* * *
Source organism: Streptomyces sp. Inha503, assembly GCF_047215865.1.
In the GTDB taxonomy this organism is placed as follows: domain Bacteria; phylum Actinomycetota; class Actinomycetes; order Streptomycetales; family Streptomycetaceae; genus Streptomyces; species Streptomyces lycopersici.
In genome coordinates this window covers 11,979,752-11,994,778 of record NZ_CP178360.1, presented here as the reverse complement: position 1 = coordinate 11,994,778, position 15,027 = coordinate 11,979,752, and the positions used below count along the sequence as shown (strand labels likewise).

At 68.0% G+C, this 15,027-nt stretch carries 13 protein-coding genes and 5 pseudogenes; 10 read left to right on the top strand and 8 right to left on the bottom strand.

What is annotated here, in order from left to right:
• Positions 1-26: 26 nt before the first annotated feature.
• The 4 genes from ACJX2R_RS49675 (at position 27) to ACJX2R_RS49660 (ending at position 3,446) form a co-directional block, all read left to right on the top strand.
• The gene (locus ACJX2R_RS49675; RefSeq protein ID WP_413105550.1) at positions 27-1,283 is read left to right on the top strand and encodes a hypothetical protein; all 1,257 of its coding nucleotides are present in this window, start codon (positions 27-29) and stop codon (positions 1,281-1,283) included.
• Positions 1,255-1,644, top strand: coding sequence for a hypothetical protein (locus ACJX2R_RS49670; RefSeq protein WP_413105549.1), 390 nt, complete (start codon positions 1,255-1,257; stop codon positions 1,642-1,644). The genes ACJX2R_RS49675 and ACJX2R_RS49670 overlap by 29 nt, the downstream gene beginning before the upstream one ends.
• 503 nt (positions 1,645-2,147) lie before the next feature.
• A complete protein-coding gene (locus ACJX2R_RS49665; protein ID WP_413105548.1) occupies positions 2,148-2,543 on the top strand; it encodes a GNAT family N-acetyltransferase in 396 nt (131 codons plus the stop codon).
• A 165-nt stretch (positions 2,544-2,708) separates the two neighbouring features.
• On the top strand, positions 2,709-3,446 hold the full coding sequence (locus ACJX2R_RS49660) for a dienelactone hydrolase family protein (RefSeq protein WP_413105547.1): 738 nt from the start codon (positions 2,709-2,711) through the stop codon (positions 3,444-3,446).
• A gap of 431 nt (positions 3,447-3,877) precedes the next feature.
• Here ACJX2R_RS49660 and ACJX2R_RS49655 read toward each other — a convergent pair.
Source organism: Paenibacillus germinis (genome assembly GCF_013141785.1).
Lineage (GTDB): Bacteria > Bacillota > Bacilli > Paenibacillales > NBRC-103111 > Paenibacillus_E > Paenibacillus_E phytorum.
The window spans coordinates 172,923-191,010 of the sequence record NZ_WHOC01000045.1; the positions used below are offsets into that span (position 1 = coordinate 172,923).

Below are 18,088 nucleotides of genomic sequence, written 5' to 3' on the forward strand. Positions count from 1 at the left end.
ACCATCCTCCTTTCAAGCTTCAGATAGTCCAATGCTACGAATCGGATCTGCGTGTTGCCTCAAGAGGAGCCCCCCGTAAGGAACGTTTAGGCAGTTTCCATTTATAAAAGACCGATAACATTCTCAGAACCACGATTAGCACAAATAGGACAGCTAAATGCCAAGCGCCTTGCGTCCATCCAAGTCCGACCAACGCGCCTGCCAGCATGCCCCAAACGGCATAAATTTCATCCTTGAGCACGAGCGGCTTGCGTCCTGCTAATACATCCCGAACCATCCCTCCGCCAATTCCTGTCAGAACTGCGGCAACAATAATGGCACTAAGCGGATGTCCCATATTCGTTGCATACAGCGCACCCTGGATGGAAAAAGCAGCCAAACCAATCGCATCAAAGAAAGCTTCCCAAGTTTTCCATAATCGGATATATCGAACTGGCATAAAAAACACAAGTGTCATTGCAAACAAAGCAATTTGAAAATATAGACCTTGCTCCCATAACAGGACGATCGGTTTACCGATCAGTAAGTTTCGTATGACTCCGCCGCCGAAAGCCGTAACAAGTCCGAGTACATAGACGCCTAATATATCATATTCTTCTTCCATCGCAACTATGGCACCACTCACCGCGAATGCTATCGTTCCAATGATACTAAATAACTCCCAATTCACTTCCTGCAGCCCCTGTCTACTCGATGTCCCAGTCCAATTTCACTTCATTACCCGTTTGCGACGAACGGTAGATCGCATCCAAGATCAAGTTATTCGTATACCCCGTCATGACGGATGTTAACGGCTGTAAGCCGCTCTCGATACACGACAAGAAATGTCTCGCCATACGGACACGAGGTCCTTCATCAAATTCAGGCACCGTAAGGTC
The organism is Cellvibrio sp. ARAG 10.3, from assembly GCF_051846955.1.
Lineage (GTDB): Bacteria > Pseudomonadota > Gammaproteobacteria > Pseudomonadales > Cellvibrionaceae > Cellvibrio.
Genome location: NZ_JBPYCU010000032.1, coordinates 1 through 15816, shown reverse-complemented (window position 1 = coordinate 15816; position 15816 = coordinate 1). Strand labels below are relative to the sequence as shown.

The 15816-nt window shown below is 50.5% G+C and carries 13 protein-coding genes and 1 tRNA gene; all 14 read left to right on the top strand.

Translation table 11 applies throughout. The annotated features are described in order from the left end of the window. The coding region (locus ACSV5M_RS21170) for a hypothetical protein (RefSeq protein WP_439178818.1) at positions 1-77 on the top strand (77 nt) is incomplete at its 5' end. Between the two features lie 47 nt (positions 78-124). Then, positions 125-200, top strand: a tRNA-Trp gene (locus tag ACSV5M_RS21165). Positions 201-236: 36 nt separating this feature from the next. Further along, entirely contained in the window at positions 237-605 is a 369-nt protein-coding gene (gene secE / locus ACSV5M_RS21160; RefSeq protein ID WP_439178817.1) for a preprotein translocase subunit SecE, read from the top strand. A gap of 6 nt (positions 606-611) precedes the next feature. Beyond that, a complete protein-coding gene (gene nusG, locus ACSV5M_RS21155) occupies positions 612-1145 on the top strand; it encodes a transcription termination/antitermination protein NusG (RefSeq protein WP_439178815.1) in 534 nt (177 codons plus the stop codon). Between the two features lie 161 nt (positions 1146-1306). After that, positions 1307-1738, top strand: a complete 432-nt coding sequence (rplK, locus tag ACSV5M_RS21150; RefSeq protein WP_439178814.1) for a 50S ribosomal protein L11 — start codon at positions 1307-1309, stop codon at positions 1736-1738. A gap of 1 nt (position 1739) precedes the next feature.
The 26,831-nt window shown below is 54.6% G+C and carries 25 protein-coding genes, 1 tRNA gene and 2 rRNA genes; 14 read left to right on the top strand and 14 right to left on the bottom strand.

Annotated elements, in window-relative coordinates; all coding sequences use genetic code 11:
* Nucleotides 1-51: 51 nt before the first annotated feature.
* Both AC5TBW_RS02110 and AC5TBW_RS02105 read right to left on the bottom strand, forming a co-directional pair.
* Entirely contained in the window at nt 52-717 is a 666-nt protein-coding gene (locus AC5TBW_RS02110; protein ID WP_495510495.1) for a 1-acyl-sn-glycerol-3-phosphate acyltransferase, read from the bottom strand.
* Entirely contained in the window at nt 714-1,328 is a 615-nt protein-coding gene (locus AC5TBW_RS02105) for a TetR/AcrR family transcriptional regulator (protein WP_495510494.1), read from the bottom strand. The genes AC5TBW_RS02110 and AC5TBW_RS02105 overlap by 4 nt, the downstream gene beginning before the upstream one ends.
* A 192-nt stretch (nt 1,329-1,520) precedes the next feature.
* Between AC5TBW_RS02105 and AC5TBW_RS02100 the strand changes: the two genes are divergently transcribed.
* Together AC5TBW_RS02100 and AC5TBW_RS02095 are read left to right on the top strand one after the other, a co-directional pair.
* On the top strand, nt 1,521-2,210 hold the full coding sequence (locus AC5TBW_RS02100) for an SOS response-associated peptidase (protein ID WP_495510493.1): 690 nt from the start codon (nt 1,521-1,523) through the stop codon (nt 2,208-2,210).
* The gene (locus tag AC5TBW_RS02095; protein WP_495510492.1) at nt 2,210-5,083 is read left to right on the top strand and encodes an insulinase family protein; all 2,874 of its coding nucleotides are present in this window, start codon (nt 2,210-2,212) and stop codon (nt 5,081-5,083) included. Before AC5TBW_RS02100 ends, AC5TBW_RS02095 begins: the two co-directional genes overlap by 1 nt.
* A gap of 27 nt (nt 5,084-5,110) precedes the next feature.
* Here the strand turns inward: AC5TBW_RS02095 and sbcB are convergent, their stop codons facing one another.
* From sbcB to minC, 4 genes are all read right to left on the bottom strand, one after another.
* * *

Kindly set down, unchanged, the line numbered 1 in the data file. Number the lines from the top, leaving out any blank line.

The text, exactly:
Source organism: Streptomyces sp. Inha503, assembly GCF_047215865.1.